Mitochondrial dysfunction in a patient with Joubert syndrome.Neuropediatrics. 2005 Jun; 36(3):214-7.N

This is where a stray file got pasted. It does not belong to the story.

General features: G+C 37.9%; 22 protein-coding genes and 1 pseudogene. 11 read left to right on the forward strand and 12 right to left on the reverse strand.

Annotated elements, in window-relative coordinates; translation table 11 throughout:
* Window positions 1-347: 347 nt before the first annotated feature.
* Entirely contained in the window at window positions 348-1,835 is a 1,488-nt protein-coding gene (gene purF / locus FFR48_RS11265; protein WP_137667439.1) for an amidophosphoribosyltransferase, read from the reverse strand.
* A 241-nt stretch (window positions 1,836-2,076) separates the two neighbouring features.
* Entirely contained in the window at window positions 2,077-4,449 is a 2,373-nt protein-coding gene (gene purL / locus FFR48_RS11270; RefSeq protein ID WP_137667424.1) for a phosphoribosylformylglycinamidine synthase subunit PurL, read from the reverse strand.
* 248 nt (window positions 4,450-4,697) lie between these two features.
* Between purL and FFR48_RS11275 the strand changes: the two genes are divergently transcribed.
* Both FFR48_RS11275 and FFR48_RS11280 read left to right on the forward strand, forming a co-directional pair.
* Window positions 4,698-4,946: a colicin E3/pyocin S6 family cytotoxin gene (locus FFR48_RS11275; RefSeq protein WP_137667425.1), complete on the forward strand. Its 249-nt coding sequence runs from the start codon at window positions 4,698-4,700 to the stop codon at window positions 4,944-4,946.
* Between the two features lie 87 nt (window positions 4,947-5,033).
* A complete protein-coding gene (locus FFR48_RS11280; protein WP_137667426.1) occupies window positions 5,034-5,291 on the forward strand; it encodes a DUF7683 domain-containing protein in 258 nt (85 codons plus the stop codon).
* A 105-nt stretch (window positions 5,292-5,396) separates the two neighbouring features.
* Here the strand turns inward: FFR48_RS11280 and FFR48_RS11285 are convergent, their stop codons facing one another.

Joubert syndrome is a genetically heterogeneous disorder. The diagnostic criteria include episodic hyperventilation, abnormal eye movements, psychomotor retardation, hypotonia, ataxia, and the characteristic neuro-imaging findings (molar-tooth sign). Many of these clinical features have been observed in new-borns with mitochondrial disorders as well. Congenital brain malformations, including cerebellar hypoplasia, have been described in pyruvate dehydrogenase deficiency. Malformations of the vermis and the cerebellar peduncles, with the lack of axonal decussations, however, are characteristic for Joubert syndrome but unique in patients with mitochondrial disorders. Here, we describe a child with Joubert syndrome presenting with primary lactic acidemia, decreased pyruvate oxidation rates, decreased ATP production, and a mildly decreased pyruvate dehydrogenase complex activity measured in a fresh muscle biopsy. Sequence analysis of the PDHc E1 alpha gene and the PDHX genes revealed no mutations. The patient received continuous feeding through a feeding tube for two years and showed a significant clinical improvement with a complete resolution of the chronic lactic acidemia. A second muscle biopsy revealed significantly decreased pyruvate oxidation rates and ATP production, but a normal pyruvate dehydrogenase complex activity. We suggest that the described mitochondrial dysfunction in our patient is secondary to an underlying mutation leading to Joubert syndrome.